During the study period, 1829 surgical procedures were performed on 1169 children, resulting in 1457 surgical episodes. Of these episodes, 1241 (1031 patients) were included because at least one eligible procedure was performed, i.e., thoracic surgery of the heart and/or great vessels with 1 month of follow-up (Fig. 1). Episodes were excluded because the patient was older than 18 years (n = 94) or because no eligible procedure was performed (n = 122). Of the 1031 patients, 863 patients (69.5%) had only one operation, and 168 had more than one operation. The characteristics of the included episodes are shown in Table 1.

Fig. 1

Flow chart of patient inclusion. CrPE clinically relevant pericardial effusion

Table 1

Patient characteristics at time of surgery in the included surgical episodes

Variable

Total episodes (n = 1241)a

n or median

% or IQR

Male

696

56.1%

Age at operation

8 months

2–49 months

 0–1 month

213

17.2%

 1–6 months

365

29.4%

 6 months–1 year

124

10.0%

 1–18 years

539

43.4%

Length

80 cm

62.0–112.0 cm

Weight

7.6 kg

4.3–15.8 kg

BSA

0.45 m2

0.30–0.73 m2

Previous operation

478

38.5%

Diagnosis severity

 Simple

197

15.9%

 Moderate

419

33.8%

 Severe

625

50.4%

Pericardial effusion

301

24.3%

 Clinically relevant

136

11.0%

BSA body surface area, IQR interquartile range

aMissing values: length, n = 259; weight, n = 10; BSA, n = 261. Total patients missing ≥ 1 values, n = 261

Twenty-six patients died within the follow-up period. Of these, four developed PE, yet none of the deaths were caused by PE. One of these patients died of multi-organ failure with respiratory insufficiency, cardiac failure, and necrotizing enterocolitis; one died of treatment-resistant progressive bradycardia resulting in a failed resuscitation; one patient died of rhythm and output problems, complicated by brain hemorrhage, after which treatment was discontinued; and one patient died after discontinuation of treatment because of persistent necessity of respiratory support, progressive circulatory insufficiency, and absence of viable (surgical) treatment options. In two of the deceased patients, PE was evaluated as clinically relevant. One of these children was treated with diuretics, the other required pericardiocentesis.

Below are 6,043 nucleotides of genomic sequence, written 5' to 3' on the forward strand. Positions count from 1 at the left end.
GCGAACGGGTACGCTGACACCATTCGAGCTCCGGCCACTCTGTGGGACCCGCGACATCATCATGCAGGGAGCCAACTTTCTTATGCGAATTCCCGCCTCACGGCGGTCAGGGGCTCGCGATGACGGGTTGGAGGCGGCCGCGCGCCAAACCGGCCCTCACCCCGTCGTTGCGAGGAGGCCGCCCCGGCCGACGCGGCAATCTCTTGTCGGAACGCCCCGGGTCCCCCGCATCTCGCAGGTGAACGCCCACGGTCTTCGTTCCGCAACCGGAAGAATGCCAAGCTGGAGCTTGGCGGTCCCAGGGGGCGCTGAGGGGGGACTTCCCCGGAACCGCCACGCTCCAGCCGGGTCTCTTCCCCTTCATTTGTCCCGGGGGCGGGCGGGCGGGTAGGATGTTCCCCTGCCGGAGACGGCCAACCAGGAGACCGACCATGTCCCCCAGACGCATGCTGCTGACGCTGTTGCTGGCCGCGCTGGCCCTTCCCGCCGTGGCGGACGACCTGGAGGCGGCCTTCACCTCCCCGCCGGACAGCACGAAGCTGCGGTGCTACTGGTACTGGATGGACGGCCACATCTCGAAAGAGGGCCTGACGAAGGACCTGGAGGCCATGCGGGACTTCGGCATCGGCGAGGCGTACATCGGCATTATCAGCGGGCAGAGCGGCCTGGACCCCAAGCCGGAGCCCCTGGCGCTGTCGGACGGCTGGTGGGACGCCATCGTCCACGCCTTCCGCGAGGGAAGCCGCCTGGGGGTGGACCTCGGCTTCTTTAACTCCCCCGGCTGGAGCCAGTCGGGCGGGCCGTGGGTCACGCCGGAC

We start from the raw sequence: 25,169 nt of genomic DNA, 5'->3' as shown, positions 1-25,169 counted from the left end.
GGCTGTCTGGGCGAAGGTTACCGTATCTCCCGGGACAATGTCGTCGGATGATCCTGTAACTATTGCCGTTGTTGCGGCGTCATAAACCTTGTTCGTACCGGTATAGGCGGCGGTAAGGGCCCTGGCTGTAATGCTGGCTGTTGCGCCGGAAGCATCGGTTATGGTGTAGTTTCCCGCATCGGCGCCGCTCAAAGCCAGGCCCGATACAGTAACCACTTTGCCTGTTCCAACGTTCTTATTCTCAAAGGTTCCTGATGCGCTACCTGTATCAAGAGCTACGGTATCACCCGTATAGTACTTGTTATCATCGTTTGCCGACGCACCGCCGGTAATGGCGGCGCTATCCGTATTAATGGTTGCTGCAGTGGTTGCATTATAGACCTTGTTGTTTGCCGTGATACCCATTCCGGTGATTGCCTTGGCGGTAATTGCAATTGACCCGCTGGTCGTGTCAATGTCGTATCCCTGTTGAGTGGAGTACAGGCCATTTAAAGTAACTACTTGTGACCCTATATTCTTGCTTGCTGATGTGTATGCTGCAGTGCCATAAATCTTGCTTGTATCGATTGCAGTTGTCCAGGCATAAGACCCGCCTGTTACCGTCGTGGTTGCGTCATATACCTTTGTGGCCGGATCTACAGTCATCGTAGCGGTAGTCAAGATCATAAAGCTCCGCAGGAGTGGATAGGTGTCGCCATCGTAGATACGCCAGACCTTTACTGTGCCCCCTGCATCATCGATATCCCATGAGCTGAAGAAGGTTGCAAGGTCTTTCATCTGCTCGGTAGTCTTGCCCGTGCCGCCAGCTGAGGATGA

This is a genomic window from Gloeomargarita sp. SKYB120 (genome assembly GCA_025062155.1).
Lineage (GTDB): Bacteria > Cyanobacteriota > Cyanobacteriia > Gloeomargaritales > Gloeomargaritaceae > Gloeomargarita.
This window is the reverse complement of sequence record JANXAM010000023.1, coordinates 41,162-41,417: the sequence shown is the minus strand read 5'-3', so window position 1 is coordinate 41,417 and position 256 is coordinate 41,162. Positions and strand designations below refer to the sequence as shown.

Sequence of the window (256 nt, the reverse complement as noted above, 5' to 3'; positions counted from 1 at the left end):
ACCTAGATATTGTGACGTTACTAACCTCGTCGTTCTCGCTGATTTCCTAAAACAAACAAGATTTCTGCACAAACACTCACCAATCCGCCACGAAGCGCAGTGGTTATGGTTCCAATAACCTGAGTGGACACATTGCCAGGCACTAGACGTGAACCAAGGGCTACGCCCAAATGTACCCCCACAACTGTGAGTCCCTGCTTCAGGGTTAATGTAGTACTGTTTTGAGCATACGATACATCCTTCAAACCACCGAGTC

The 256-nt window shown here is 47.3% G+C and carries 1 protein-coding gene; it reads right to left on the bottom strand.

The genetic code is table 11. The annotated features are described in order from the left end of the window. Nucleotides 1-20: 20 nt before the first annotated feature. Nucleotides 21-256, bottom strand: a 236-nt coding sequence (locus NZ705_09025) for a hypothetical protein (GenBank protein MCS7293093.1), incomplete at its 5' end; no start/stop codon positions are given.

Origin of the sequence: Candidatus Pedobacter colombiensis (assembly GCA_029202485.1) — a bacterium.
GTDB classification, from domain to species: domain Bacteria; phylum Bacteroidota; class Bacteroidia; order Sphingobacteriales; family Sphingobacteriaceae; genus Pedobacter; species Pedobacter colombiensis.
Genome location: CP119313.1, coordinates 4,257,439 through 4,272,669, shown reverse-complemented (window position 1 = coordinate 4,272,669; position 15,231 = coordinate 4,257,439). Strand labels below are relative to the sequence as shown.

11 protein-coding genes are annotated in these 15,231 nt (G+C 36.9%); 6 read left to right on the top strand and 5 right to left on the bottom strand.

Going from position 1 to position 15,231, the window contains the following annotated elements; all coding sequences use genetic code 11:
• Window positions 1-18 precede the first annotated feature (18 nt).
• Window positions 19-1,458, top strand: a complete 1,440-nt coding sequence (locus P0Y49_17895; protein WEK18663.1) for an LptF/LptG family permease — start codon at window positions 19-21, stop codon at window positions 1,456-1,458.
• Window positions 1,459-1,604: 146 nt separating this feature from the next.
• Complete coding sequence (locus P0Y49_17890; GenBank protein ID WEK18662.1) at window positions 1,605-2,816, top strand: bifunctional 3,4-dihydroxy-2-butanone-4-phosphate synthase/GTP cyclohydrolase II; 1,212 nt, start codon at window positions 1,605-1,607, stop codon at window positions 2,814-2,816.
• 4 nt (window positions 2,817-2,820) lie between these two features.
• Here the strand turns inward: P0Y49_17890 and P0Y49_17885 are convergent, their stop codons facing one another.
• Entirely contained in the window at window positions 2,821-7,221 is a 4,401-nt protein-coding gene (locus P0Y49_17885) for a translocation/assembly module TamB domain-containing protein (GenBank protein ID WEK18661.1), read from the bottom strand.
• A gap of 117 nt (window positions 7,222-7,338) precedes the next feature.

PE Incidence and Univariate Risk Factors

PE developed in 301 (24.3%) of the episodes, but in only 136 (11.0%), PE was considered clinically relevant. The 136 episodes with crPE occurred in 133 different patients. Twenty-seven patients had more than one surgical procedure during the course of this study, but only three patients developed crPE twice.

Table 2 shows the preoperative characteristics of the episodes with crPE compared with episodes in which no crPE developed and the univariate analysis of the preoperative variables. Of the preoperative factors, age, length, weight, right-sided heart defects, and body surface area were shown to increase crPE risk, while previous cardiac surgery was associated with a decreased risk of crPE (p < 0.05). Table 4 shows the results of the univariate analysis for the peri- and postoperative factors. Cardiopulmonary bypass use, bypass duration, clamp time, and CPAP duration were shown to be univariate risk factors for crPE.

Table 2

Comparison of preoperative characteristics between episodes with and without crPE

Variable

CrPE (n = 136)a

No crPE (1105)b

Univariate odds ratio (95% CI)

Multivariate odds ratio (95% CI)

n or median

% or IQR

n or median

% or IQR

Effect measure

95% CI

Effect measure

95% CI

Male

70

51.5%

627

56.7%

1.2

0.9–1.8

  

Age at operation

15 months

4–85 months

7 months

1–46 months

1.004

1.002–1.007

  

 0–1 month

9

4.2%

204

95.8%

1

 

1.0

 

 1–6 months

35

9.6%

329

90.4%

2.4

1.1–5.1

2.2

1.0–4.8

 6 months–1 year

20

16.1%

104

83.9%

4.4

1.9–9.9

4.1

1.7–9.9

 1–18 years

72

13.3%

468

86.7%

3.5

1.7–7.1

3.1

1.3–7.2

Length

86 cm

67–124 cm

80 cm

62–109 cm

1.008

1.003–1.013

  

Weight

9.45 kg

5.3–24.25 kg

7.5 kg

4.0–15.0 kg

1.015

1.005–1.025

  

BSA

0.48 m2

0.32–0.94 m2

0.43 m2

0.29–0.71 m2

1.85

1.27–2.71

1.6

0.9–2.8

Previous operation

39

28.7%

439

39.7%

0.6

0.4–0.9

0.5

0.3–0.7

Diagnosis severity

 Simple

26

13.2%

171

86.8%

1

   

 Moderate

52

12.4%

368

87.6%

0.9

0.6–1.5

  

 Severe

58

9.3%

566

90.7%

0.7

0.4–1.1

  

Right-sided heart defect

53

39.0%

322

29.1%

1.6

1.1–2.2

1.3

0.9–1.9

BSA body surface area, crPE clinically relevant pericardial effusion, IQR interquartile range

aMissing values: length, n = 15; weight, n = 2; BSA, n = 15. Total patients with ≥ 1 missing value(s), n = 15

bMissing values: length, n = 244; weight, n = 8; BSA, n = 246. Total patients with ≥ 1 missing value(s), n = 246